AVIGNON, ā´´vî´´nyēn´: The capital of the department of Vaucluse, southern
France, situated on the Rhone, about 400 m. s.s.e. of Paris, and 50 m. n.n.w. of
Marseilles. It became the papal residence in 1309, at which time it was under the
rule of the kings of Sicily (the house of Anjou); in 1348 Pope Clement VI bought
it from Queen Joanna I of Sicily for 80,000 gold gulden, and it remained a papal
possession till 1791, when, during the disorders of the French Revolution, it was
incorporated with France. Seven popes resided there,—Clement V, John XXII, Benedict
XII, Clement VI, Innocent VI, Urban V, and Gregory XI; and during this period (1309-77;
the so-called Babylonian Captivity of the popes) it was a gay and corrupt city.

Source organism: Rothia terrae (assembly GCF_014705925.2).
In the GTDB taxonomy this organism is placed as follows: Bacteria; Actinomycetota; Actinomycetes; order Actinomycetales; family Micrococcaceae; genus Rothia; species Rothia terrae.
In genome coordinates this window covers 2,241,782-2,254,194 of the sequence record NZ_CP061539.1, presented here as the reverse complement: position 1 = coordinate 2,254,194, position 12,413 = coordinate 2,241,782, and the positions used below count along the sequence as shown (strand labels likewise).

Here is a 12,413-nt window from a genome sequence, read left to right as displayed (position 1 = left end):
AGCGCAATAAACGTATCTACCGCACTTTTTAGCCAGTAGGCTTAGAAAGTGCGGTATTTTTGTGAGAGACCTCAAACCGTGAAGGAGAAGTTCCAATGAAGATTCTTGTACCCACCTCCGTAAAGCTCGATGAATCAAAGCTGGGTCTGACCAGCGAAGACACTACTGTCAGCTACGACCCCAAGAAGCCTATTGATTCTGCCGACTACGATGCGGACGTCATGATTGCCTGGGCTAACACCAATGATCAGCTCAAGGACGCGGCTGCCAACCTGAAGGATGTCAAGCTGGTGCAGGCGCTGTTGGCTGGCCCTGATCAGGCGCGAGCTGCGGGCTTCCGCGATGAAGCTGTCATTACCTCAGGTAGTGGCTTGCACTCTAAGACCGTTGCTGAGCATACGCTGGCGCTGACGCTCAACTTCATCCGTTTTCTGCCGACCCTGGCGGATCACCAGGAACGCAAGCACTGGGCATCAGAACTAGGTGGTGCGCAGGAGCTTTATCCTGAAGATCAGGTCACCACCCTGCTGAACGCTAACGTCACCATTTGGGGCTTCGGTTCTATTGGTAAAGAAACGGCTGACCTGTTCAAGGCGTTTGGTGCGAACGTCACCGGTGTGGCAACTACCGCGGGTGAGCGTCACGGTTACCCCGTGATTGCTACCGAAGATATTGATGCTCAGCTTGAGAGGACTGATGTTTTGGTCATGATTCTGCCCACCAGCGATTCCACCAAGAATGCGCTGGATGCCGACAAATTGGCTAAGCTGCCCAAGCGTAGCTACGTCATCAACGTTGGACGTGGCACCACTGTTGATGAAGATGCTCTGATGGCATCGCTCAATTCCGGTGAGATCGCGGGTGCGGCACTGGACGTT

The antipopes Clement VII and Benedict XIII continued to reside there, the former
during his entire pontificate (1378-94), the latter until 1408, when he fled to
Aragon. Avignon was the seat of a bishop as early as the year 70, and became an
archbishopric in 1476. Several synods of minor importance were held there, and its
university, founded by Pope Boniface VIII in 1303 and famed as a seat of legal studies,
flourished until the French Revolution. The walls built by the popes in the years
immediately succeeding the acquisition of Avignon as papal territory are well preserved.
The papal palace, a lofty Gothic building, with walls 17-18 feet thick, built 1335-64,
long used as a barrack, is now to be turned into a museum.